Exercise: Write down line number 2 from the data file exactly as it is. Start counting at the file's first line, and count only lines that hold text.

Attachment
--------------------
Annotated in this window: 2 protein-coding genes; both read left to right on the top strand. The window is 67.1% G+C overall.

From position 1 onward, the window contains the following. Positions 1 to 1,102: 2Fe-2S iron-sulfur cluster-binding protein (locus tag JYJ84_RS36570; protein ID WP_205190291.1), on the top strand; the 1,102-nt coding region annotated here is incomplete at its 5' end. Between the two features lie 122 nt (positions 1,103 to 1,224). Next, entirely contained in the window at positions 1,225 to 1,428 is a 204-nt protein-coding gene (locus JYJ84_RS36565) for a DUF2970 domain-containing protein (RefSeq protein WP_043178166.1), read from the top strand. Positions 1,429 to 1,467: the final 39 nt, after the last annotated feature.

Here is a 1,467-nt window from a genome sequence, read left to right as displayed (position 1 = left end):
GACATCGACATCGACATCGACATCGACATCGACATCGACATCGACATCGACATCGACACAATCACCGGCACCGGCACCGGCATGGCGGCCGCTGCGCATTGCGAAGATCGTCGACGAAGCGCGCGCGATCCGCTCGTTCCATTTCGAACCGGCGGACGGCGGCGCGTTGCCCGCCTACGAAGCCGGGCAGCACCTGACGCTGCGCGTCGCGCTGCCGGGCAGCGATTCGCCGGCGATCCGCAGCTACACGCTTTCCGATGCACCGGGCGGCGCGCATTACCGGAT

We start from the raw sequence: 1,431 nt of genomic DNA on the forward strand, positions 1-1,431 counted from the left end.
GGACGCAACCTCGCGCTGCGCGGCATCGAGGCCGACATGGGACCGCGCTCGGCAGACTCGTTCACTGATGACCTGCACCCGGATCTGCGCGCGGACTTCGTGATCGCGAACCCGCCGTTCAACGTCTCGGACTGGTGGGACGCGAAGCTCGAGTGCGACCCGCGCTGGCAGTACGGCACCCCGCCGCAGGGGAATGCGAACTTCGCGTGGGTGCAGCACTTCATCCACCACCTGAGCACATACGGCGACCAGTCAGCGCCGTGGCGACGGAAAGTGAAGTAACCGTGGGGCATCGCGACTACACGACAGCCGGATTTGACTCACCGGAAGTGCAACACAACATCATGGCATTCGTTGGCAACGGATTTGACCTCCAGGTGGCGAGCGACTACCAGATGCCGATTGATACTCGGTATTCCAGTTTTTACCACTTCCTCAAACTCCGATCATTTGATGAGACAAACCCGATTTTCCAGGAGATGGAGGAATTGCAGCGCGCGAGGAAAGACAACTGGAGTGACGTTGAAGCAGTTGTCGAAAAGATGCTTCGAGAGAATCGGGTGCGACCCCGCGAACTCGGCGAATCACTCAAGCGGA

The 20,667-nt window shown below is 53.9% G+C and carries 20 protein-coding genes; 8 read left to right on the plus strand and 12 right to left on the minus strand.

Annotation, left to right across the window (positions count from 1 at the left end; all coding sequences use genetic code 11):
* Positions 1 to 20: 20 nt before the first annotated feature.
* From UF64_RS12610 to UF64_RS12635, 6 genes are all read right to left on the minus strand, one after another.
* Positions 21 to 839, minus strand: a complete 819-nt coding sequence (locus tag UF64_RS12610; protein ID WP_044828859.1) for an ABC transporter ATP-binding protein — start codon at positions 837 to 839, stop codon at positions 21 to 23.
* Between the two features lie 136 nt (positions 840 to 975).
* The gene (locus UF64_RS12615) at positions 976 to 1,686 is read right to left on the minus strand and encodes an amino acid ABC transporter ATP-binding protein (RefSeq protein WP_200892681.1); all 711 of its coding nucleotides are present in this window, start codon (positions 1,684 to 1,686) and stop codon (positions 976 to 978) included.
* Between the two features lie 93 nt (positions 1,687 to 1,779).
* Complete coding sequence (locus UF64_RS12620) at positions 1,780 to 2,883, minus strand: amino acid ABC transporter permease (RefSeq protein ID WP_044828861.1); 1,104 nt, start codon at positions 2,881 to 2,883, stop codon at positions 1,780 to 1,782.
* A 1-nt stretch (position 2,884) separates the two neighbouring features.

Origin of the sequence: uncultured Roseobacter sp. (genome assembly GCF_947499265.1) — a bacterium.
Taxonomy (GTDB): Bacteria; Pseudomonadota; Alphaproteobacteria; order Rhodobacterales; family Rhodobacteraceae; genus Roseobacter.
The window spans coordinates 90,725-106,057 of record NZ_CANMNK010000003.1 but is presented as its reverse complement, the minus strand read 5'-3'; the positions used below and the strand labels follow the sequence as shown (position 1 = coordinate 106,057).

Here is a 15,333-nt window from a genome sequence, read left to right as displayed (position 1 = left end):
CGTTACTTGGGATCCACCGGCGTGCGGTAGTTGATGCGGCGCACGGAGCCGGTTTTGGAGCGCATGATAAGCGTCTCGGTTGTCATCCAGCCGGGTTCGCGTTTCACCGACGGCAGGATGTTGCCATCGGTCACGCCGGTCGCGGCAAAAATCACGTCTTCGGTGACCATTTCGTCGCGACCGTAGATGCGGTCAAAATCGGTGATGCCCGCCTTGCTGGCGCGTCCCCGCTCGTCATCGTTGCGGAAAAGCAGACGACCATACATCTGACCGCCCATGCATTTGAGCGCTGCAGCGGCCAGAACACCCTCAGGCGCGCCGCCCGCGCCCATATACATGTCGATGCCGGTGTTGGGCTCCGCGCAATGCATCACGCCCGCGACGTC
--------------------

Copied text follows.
From position 1 onward, the window contains the following. Positions 1 to 1,102: 2Fe-2S iron-sulfur cluster-binding protein (locus tag JYJ84_RS36570; protein ID WP_205190291.1), on the top strand; the 1,102-nt coding region annotated here is incomplete at its 5' end. Between the two features lie 122 nt (positions 1,103 to 1,224). Next, entirely contained in the window at positions 1,225 to 1,428 is a 204-nt protein-coding gene (locus JYJ84_RS36565) for a DUF2970 domain-containing protein (RefSeq protein WP_043178166.1), read from the top strand. Positions 1,429 to 1,467: the final 39 nt, after the last annotated feature.